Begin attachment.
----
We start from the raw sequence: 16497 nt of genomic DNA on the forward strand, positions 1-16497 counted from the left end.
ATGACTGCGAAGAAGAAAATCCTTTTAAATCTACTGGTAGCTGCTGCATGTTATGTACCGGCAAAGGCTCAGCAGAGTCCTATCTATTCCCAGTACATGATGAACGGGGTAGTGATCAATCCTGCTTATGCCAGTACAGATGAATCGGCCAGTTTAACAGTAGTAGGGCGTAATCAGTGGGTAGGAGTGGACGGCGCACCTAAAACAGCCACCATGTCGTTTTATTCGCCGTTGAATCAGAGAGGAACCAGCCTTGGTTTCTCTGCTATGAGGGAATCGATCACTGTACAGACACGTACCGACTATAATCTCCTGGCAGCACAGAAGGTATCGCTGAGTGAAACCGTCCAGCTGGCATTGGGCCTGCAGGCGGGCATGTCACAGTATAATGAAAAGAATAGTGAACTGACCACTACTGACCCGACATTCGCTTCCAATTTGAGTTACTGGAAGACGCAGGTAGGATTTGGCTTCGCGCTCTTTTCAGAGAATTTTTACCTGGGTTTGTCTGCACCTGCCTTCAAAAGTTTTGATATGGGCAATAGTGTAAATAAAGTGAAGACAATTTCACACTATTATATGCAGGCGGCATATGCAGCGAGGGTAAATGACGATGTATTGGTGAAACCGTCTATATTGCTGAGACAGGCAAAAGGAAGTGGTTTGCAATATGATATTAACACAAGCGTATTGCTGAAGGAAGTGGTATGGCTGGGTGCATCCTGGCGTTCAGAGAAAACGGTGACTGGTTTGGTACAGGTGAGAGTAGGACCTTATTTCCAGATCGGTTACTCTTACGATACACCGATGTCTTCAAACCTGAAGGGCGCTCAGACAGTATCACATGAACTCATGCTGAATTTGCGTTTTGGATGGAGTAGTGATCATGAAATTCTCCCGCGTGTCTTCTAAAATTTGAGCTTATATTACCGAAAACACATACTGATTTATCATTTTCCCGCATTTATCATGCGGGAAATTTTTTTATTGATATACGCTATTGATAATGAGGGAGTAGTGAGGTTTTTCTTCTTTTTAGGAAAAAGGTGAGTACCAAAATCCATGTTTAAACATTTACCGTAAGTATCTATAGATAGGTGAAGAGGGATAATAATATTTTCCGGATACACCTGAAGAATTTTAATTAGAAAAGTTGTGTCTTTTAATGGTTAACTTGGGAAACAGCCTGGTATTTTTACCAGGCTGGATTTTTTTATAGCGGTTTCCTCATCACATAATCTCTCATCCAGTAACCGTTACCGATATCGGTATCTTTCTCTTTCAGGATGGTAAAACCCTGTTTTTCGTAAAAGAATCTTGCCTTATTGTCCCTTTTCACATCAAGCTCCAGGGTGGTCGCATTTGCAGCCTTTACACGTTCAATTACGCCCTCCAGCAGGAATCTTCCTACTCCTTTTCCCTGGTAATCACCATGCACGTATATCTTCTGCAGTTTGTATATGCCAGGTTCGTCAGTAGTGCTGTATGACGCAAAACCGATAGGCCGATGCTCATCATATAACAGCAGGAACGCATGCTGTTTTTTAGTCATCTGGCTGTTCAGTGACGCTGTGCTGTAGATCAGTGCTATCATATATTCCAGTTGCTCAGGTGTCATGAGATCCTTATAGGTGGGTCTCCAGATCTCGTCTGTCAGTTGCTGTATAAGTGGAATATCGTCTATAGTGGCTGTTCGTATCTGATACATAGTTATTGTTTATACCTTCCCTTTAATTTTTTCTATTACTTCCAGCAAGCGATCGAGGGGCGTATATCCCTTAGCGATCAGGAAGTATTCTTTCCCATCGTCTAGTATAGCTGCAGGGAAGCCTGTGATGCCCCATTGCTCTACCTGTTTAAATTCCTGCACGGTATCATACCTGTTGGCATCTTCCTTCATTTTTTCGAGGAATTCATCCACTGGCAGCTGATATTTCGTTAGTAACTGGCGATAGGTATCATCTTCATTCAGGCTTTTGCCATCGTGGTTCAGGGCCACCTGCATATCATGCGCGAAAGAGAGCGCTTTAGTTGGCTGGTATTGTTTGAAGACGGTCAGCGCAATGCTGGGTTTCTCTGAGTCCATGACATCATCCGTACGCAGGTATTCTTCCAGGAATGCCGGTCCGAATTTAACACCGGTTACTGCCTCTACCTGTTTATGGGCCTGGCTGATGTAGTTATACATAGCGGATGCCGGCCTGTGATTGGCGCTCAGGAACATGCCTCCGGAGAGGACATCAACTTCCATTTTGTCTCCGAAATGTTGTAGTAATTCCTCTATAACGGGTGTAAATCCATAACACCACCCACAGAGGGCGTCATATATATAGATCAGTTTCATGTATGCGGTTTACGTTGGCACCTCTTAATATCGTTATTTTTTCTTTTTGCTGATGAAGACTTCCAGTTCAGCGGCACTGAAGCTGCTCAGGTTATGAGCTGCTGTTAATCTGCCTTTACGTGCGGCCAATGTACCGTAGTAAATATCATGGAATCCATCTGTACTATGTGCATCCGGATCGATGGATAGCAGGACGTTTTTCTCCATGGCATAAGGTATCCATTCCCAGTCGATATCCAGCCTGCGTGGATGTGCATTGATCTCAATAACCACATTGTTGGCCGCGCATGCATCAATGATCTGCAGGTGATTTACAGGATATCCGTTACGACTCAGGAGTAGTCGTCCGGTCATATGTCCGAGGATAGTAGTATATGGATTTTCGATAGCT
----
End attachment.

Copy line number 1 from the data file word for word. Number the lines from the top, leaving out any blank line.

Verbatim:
We start from the raw sequence: 16497 nt of genomic DNA on the forward strand, positions 1-16497 counted from the left end.